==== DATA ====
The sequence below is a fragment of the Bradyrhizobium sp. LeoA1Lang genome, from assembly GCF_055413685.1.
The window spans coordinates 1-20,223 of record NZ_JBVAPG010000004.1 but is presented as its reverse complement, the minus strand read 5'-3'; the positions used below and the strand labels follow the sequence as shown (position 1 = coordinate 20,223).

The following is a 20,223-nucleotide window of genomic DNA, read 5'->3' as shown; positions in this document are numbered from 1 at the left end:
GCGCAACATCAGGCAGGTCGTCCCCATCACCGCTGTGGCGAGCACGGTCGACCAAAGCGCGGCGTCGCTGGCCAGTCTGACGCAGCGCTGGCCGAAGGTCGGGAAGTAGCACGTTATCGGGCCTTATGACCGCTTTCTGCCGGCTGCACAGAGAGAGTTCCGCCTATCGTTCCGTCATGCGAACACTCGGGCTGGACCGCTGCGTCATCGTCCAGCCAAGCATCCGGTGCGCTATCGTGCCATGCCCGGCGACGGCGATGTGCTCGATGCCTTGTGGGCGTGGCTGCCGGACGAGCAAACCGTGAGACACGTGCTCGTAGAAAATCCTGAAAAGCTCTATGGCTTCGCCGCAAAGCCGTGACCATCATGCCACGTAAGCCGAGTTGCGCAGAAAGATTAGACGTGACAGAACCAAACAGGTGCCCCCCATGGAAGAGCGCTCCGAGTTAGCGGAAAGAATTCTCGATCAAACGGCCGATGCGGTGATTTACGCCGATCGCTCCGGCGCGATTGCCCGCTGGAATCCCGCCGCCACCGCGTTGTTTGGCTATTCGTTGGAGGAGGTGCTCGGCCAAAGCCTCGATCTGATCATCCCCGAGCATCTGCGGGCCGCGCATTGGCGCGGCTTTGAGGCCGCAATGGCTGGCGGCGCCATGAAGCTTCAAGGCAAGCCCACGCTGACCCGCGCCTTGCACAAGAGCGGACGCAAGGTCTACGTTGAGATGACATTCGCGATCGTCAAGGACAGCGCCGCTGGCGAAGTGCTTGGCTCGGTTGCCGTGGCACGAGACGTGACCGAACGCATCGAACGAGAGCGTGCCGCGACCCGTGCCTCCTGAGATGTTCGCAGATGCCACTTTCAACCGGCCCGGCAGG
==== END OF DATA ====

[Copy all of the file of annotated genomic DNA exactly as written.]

The sequence below is a fragment of the Bradyrhizobium sp. LeoA1Lang genome, from assembly GCF_055413685.1.
The window spans coordinates 1-20,223 of record NZ_JBVAPG010000004.1 but is presented as its reverse complement, the minus strand read 5'-3'; the positions used below and the strand labels follow the sequence as shown (position 1 = coordinate 20,223).

The following is a 20,223-nucleotide window of genomic DNA, read 5'->3' as shown; positions in this document are numbered from 1 at the left end:
GCGCAACATCAGGCAGGTCGTCCCCATCACCGCTGTGGCGAGCACGGTCGACCAAAGCGCGGCGTCGCTGGCCAGTCTGACGCAGCGCTGGCCGAAGGTCGGGAAGTAGCACGTTATCGGGCCTTATGACCGCTTTCTGCCGGCTGCACAGAGAGAGTTCCGCCTATCGTTCCGTCATGCGAACACTCGGGCTGGACCGCTGCGTCATCGTCCAGCCAAGCATCCGGTGCGCTATCGTGCCATGCCCGGCGACGGCGATGTGCTCGATGCCTTGTGGGCGTGGCTGCCGGACGAGCAAACCGTGAGACACGTGCTCGTAGAAAATCCTGAAAAGCTCTATGGCTTCGCCGCAAAGCCGTGACCATCATGCCACGTAAGCCGAGTTGCGCAGAAAGATTAGACGTGACAGAACCAAACAGGTGCCCCCCATGGAAGAGCGCTCCGAGTTAGCGGAAAGAATTCTCGATCAAACGGCCGATGCGGTGATTTACGCCGATCGCTCCGGCGCGATTGCCCGCTGGAATCCCGCCGCCACCGCGTTGTTTGGCTATTCGTTGGAGGAGGTGCTCGGCCAAAGCCTCGATCTGATCATCCCCGAGCATCTGCGGGCCGCGCATTGGCGCGGCTTTGAGGCCGCAATGGCTGGCGGCGCCATGAAGCTTCAAGGCAAGCCCACGCTGACCCGCGCCTTGCACAAGAGCGGACGCAAGGTCTACGTTGAGATGACATTCGCGATCGTCAAGGACAGCGCCGCTGGCGAAGTGCTTGGCTCGGTTGCCGTGGCACGAGACGTGACCGAACGCATCGAACGAGAGCGTGCCGCGACCCGTGCCTCCTGAGATGTTCGCAGATGCCACTTTCAACCGGCCCGGCAGG